It all started with the submission of Spain to Musa bin Nusayr, a tabi’en from Damascus. He submitted the Berbers and spread the Islamic faith over them. He had appointed Tariq bin Ziyad, his former free slave, as the commander of the army with which he could conquer Spain. Tariq bin Ziyad had arrived in southern Spain in April 711. Battle after battle he was able to assure a Muslim victory. After the news of the victory, Musa bin Nusayr and the Muslims successfully flanked Spain from both sides in 712.
Al-Andalus: the centre of culture and science
The Islamic part of Spain was then called ‘Al-Andalus’. Al-Andalus was united under Abd Al-Rahman I, who made Cordoba the capital. He founded a city that would become a centre of culture and science, pushing Cordoba into its own Golden Age. Not only did he manage to secure proper commerce and culture, he also stimulated the development of agriculture, ensured a growing welfare and supplied the city with modern utilities such as water and streetlight.
About Andalus Voices
In April, I was able to experience Andalus again thanks to Andalus Voices. This time it was arranged in a city which is also a cultural hub: Amsterdam! Andalus Voices is a unique cooperation of international top artists and virtuosi from the Netherlands. They tell the story of the unique musical past of Al Andalus and today’s Andalusia. I was able to experience Safar Andalus, but Andalus Voices in fact consists of different programmes. For example: the literary and musical programme inspired by poetry and stories from the lit streets of Cordoba. The poetry, the stories, the sound of the guitar, the oud, the rhythms of the cajon and the darbuka bring life to the city. Both the unique concerts about the large variety of Andalusian repertoires and the musical stories from Cordoba will leave you with a deep impression. The top of Cordoba’s bill however are the beautiful mosques and the library which is estimated to contain no less than 400,000 books.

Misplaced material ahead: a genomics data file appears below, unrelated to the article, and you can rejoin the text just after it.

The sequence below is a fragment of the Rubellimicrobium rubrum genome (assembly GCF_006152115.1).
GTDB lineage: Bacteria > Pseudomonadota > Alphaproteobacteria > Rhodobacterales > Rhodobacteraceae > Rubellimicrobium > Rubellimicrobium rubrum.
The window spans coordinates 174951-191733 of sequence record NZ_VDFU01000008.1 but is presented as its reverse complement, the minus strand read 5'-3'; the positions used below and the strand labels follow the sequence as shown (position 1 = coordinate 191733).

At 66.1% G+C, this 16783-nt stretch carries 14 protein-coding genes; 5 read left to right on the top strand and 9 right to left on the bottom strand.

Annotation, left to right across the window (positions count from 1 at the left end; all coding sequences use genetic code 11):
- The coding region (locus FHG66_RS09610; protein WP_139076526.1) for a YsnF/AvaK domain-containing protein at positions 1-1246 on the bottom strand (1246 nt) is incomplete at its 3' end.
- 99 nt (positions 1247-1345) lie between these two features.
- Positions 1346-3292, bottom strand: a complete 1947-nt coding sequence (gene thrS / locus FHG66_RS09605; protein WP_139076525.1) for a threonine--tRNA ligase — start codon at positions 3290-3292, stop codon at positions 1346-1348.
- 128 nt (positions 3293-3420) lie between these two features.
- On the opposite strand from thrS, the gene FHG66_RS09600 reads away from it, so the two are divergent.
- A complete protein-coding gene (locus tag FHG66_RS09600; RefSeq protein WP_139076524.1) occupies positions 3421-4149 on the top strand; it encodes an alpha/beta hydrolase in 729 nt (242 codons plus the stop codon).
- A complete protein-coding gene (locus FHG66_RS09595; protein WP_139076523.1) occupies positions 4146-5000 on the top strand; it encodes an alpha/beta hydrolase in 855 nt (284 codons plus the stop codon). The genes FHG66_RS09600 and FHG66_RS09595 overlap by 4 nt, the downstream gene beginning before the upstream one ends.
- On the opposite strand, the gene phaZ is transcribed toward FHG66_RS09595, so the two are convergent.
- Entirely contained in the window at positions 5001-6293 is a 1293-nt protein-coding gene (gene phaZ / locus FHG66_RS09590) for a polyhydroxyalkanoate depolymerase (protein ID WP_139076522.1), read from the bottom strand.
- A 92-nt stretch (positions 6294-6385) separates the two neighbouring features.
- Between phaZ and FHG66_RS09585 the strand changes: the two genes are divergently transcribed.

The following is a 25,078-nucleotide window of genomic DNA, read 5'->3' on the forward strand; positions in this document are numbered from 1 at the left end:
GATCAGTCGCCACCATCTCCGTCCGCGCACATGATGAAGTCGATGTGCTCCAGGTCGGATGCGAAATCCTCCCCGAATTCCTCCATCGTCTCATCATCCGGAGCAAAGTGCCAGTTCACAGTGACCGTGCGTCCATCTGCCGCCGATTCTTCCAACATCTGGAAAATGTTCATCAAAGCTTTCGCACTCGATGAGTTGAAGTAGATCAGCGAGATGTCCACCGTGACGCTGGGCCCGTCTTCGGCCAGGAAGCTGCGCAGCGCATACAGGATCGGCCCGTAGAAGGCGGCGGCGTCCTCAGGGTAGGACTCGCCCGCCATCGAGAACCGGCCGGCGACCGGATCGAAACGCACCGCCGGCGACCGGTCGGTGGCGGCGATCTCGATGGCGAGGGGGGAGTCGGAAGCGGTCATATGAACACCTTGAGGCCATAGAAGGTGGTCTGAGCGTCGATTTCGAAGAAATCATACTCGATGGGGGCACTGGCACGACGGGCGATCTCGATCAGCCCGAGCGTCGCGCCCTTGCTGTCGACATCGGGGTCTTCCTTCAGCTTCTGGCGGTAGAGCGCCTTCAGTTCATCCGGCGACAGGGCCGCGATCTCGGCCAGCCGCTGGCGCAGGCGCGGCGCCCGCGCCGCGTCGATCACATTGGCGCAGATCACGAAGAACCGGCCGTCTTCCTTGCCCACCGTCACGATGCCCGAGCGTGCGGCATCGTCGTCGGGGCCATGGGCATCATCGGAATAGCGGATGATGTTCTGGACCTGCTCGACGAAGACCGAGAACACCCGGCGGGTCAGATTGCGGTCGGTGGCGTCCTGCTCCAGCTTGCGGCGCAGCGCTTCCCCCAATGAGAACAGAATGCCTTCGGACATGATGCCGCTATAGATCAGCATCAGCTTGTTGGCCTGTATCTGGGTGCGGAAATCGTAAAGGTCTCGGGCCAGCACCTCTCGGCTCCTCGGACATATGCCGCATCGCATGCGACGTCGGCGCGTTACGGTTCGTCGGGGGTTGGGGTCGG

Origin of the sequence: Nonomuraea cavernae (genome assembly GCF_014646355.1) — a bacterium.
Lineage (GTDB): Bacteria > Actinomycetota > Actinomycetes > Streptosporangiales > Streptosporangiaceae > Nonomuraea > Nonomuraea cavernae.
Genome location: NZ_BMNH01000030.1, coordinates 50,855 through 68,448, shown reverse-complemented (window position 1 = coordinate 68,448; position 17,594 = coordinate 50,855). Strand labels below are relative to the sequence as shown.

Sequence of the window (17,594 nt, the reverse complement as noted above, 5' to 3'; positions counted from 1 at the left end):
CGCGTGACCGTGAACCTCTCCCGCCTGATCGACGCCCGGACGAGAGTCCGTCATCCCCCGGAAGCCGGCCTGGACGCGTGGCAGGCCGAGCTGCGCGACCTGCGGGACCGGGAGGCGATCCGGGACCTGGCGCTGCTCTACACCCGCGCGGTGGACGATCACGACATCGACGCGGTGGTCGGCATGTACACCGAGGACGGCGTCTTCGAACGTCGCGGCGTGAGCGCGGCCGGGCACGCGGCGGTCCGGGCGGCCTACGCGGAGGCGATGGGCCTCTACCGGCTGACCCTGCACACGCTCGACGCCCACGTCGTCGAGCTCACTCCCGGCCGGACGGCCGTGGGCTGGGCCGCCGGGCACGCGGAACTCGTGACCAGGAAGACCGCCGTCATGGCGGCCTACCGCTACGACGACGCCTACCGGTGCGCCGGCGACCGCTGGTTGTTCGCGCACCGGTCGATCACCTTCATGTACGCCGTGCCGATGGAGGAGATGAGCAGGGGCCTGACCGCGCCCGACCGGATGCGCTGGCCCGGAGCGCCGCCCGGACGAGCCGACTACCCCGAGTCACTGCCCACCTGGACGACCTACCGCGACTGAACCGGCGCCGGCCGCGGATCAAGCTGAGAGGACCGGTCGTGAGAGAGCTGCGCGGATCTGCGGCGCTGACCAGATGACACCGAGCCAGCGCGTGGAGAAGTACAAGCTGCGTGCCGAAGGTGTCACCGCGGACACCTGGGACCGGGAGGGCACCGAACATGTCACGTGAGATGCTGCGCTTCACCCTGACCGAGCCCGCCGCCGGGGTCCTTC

A new mosque was built in the centre of Cordoba, one that would eventually end up as one of the most beautiful of all: the Mezquita (Spanish for mosque). The Mezquita is built on top of the foundations of a Roman temple and the Visigoth Saint-Vincent Basilica. Abd Al-Rahman I had bought the church. Later on in the next few centuries it was changed into a mosque. During the construction they used approximately 750 marble pillars from the nearest Roman villas. The pillars were in fact too small to reach the required height, so a second arch was added, resulting in the Mezquita’s unique architecture. During the next centuries a couple of overhauls have taken place. Today, the Mezquita is Cordoba’s cathedral. Both the Islamic and Christian influences are clearly visible.
For those of you who wish to travel around Andalusia: it would be wise to give Cordoba a spot in your schedule!